She followed up that piece with “My Best-Friend’s Boyfriend Called A C*nt: The Aftermath,” in which she states
Over a month ago, I wrote about how one of my best friend’s boyfriend completely unleashed on me... [and] your comments on that post were amazing. They were thoughtful, raw, honest, and gave me a lot to think about. A lot.
The commenters on xoJane are rewarded with responses, and credit for having an impact on the writers, as well as something else extremely valuable within any community: transparency.
Madeline Cronin, Social Media & Partnerships Manager at xoJane, began a weekly column where the editors choose their favorite comment from the week. Additionally, commenters are invited to call-in to the weekly staff meeting.
But perhaps what is most valuable is the relationships the commenters have built with each other. From the comments section came the budding of friendships between frequent commenters. To continue their conversations, their correspondence traveled to Twitter and Facebook, where they would talk about “anything ranging from makeup and hair products to mental illness and the death of close friends or family members,” says Kelly.
Then, “this year, a bunch of us started having Skype parties, where we video chat with each other,” continues Allan. “That atmosphere is no different than an actual cocktail party you’d have at your house.”
Both Allan and Kelly characterize these friendships as genuine, even though they have yet to meet any of these people in “real life.” But there’s no denying the realness of these relationships, how deeply felt these friendship are, and how important they’ve become to the commenters’ lives.
In November of 2012, Allan Mott’s mother suddenly passed away. He recounts the time he spent between learning she had collapsed and discovering she had died in “How the ‘Cult of xoJane’ Helped Get Me Through the Worst Days of My Life” on xoJane.
Like many of us whose online and offline lives have bleed together, he tweeted, almost without thinking, about his mother having an heart attack and being rushed to the OR. He then tweeted one final time when he was told of her death. Allan was, at that time and for several days thereafter, surrounded by family. He was not alone. But he would not have been able to tolerate the grief, he says, without what happened next.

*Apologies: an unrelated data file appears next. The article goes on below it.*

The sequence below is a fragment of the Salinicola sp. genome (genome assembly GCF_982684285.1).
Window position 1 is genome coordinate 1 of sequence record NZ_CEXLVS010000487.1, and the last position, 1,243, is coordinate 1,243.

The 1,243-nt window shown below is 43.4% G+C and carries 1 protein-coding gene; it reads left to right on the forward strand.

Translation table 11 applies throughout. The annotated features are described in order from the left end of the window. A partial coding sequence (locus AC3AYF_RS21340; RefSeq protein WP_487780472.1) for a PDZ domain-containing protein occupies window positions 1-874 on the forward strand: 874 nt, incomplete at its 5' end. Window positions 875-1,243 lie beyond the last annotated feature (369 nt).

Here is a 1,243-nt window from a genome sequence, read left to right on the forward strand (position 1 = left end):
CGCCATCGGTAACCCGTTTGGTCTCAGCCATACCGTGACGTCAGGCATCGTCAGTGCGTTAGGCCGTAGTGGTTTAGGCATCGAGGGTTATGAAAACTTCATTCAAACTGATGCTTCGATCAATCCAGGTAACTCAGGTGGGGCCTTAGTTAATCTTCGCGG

First, he received a picture of a drawing showing the greedy child from The Giving Tree being smushed by a giant apple. That drawing had been sent by xoJane commenter edotwoods. Then he received a “lovely” email from xoJane commenter MarisaSays. A candlelight vigil was held for his mother by commenter LindseyKeefner. He was receiving was seemed like an endless amount of heartfelt responses from those he had met in the xoJane comments section.
“The one that impacted me the most,” Allan says, “was a series of direct messages” sent by xoJane commenter Raul Duke.
In them, she said, “Allan, you have been in my thoughts all day. I think there’s only a handful of people ‘in real life’ who, if they lost their Mom, would affect me as deeply. I’m just letting you know that I truly love and care about you.”
Allan is still recovering and healing, but having that terrible moment be met with an outpouring from the xoJane community, he says, has helped him make one of the worst years of his life also one of his best.
And yet, he also believes that the “sense of overall support and community” has begun to change as the site has grown in popularity. Other changes they have no control over have also threatened the community.
“For me, the true ‘salad days’ of the xoJane comments section ended when the site switched over to the updated Disqus system,” Allan says. “Prior to this, commenters only had the option to ‘Like’ other comments and -- best of all -- had their name and profile logged for everyone to see when they did so. But this ended when the new system introduced an anonymous up/downvote system that allowed people to support terrible behavior without ever owning up to it.”
But no matter. For Allan, that’s not what is most important.
“Truthfully, having established such strong ties with the people I’ve connected with outside the site, I don’t feel [that a theoretical] loss [of xoJane or their commenter community] would be as strong as some might think. I would miss it, for sure, but the community that drove me to it has, at this point, naturally expanded beyond the site itself.”
Both online and off, life goes on. Allan’s certainly has. He’s recently landed a new job, and with his increase in income, has decided to do some traveling. He knows of a few faces he needs to see in person for the first time.